As Kirby told Camerota, “Pollution is tolerable when it's accompanied by economic growth, and that's why the (Chinese) government has been so successful at doing much of what it wants with the landscape of China to date. But I think between man-made pollution and the degradation of the natural environment, we've reached a tipping point, where the government has an obligation to reverse course."

All indications are that Chinese society will not only support the leadership’s environmental efforts but push them to go farther. Across China, in hundreds of protests just in 2014, local residents, including peasants, academics and middle class families have marched against existing polluters and companies that proposed to put human health at risk.

Kirby goes on to explain another reason why Chinese society supports environmental remediation: “Nowhere in the world is the concept of family stronger than in China, and I think they will take that heavy responsibility very seriously. … A bettered natural environment would ensure healthier citizens and longer-term prosperity."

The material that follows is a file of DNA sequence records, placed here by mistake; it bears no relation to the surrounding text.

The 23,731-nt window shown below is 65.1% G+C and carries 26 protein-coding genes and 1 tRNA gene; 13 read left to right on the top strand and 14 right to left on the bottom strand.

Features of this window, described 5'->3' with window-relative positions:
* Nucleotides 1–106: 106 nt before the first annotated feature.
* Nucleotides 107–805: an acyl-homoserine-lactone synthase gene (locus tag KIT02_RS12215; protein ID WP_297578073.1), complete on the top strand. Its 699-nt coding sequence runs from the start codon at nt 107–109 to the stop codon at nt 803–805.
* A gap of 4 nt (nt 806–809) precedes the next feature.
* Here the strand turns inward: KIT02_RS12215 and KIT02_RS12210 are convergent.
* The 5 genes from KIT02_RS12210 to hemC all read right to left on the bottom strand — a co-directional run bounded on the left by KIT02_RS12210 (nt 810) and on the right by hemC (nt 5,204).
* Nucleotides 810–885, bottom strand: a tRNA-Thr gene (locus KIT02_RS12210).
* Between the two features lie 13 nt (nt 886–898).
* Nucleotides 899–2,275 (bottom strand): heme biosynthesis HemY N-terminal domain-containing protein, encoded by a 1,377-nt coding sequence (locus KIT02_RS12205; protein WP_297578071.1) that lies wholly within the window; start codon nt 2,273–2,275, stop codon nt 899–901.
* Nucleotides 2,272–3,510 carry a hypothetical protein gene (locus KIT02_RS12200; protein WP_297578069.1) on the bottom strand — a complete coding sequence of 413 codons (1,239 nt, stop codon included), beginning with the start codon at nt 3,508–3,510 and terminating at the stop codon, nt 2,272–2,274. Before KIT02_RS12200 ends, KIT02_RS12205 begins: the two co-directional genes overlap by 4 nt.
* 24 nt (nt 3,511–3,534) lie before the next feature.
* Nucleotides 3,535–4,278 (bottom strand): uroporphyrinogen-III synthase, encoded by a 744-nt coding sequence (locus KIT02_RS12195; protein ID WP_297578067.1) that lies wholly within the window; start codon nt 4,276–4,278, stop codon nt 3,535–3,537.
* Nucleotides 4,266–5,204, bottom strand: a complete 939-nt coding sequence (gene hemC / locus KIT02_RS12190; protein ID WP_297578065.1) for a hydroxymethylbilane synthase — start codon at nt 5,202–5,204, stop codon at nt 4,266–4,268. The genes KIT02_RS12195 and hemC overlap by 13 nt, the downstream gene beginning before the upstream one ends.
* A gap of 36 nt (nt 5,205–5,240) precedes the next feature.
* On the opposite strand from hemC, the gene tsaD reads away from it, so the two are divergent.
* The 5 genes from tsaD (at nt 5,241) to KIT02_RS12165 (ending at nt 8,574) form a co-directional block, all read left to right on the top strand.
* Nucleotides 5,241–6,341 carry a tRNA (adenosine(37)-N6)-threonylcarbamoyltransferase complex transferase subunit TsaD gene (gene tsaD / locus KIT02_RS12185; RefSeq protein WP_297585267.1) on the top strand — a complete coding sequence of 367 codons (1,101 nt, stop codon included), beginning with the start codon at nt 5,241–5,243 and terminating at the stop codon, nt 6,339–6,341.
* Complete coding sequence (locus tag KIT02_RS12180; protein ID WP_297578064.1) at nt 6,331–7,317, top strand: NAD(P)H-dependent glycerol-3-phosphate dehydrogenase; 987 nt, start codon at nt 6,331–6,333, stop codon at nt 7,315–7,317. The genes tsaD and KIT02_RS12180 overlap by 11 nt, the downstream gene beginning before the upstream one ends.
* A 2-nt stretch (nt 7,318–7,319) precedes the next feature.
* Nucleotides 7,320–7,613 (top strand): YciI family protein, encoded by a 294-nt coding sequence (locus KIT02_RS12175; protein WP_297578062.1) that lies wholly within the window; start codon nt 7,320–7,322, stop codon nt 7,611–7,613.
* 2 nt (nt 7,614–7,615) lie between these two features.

China’s new economic leadership may usher in a new era of climate and environmental effort. In fact, China might end up becoming the global leader we’ve been hoping for. China might even use its economic power to force the US to match its environmental progress. And wouldn’t that be ironic!

Photo courtesy of Leo Fung via Flickr cc.


Carol Pierson HoldingCarol Pierson Holding writes on environmental issues and social responsibility for policy and news publications, including the Carnegie Council’s Policy Innovations, Harvard Business Review, San Francisco Chronicle, India Time, The Huffington Post and many other web sites. Her articles on corporate social responsibility can be found on CSRHub.com, a website that provides sustainability ratings data on 10,000+ companies worldwide. Carol holds degrees from Smith College and Harvard University.

CSRHub provides access to corporate social responsibility and sustainability ratings and information on 10,000+ companies from 135 industries in 104 countries. By aggregating and normalizing the information from 365 data sources, CSRHub has created a broad, consistent rating system and a searchable database that links millions of rating elements back to their source. Managers, researchers and activists use CSRHub to benchmark company performance, learn how stakeholders evaluate company CSR practices and seek ways to change the world.

 

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Chinese Sustainability: Outside Looking In